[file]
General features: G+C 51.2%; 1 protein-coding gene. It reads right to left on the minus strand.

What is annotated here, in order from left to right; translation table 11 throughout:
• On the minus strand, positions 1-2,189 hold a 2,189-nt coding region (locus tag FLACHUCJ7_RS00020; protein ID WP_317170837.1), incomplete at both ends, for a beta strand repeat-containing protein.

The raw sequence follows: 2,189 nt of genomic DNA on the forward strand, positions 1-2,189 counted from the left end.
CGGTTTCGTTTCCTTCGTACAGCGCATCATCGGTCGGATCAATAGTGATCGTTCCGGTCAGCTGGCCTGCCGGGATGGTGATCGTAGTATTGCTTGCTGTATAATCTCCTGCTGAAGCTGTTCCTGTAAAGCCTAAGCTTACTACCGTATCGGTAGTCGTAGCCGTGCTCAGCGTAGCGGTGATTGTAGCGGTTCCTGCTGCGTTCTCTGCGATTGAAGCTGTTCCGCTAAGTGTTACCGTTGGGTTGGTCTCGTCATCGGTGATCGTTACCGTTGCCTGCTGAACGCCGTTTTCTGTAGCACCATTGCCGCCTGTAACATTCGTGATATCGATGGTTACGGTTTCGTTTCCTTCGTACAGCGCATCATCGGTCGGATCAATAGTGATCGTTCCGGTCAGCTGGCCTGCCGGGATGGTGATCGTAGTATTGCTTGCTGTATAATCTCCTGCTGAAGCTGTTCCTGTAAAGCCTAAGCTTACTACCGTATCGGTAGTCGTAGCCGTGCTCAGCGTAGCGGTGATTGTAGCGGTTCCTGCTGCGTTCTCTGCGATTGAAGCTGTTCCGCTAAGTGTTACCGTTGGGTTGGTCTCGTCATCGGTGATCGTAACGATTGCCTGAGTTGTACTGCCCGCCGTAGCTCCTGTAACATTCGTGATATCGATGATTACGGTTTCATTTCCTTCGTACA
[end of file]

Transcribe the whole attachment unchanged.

General features: G+C 51.2%; 1 protein-coding gene. It reads right to left on the minus strand.

What is annotated here, in order from left to right; translation table 11 throughout:
• On the minus strand, positions 1-2,189 hold a 2,189-nt coding region (locus tag FLACHUCJ7_RS00020; protein ID WP_317170837.1), incomplete at both ends, for a beta strand repeat-containing protein.

The raw sequence follows: 2,189 nt of genomic DNA on the forward strand, positions 1-2,189 counted from the left end.
CGGTTTCGTTTCCTTCGTACAGCGCATCATCGGTCGGATCAATAGTGATCGTTCCGGTCAGCTGGCCTGCCGGGATGGTGATCGTAGTATTGCTTGCTGTATAATCTCCTGCTGAAGCTGTTCCTGTAAAGCCTAAGCTTACTACCGTATCGGTAGTCGTAGCCGTGCTCAGCGTAGCGGTGATTGTAGCGGTTCCTGCTGCGTTCTCTGCGATTGAAGCTGTTCCGCTAAGTGTTACCGTTGGGTTGGTCTCGTCATCGGTGATCGTTACCGTTGCCTGCTGAACGCCGTTTTCTGTAGCACCATTGCCGCCTGTAACATTCGTGATATCGATGGTTACGGTTTCGTTTCCTTCGTACAGCGCATCATCGGTCGGATCAATAGTGATCGTTCCGGTCAGCTGGCCTGCCGGGATGGTGATCGTAGTATTGCTTGCTGTATAATCTCCTGCTGAAGCTGTTCCTGTAAAGCCTAAGCTTACTACCGTATCGGTAGTCGTAGCCGTGCTCAGCGTAGCGGTGATTGTAGCGGTTCCTGCTGCGTTCTCTGCGATTGAAGCTGTTCCGCTAAGTGTTACCGTTGGGTTGGTCTCGTCATCGGTGATCGTAACGATTGCCTGAGTTGTACTGCCCGCCGTAGCTCCTGTAACATTCGTGATATCGATGATTACGGTTTCATTTCCTTCGTACA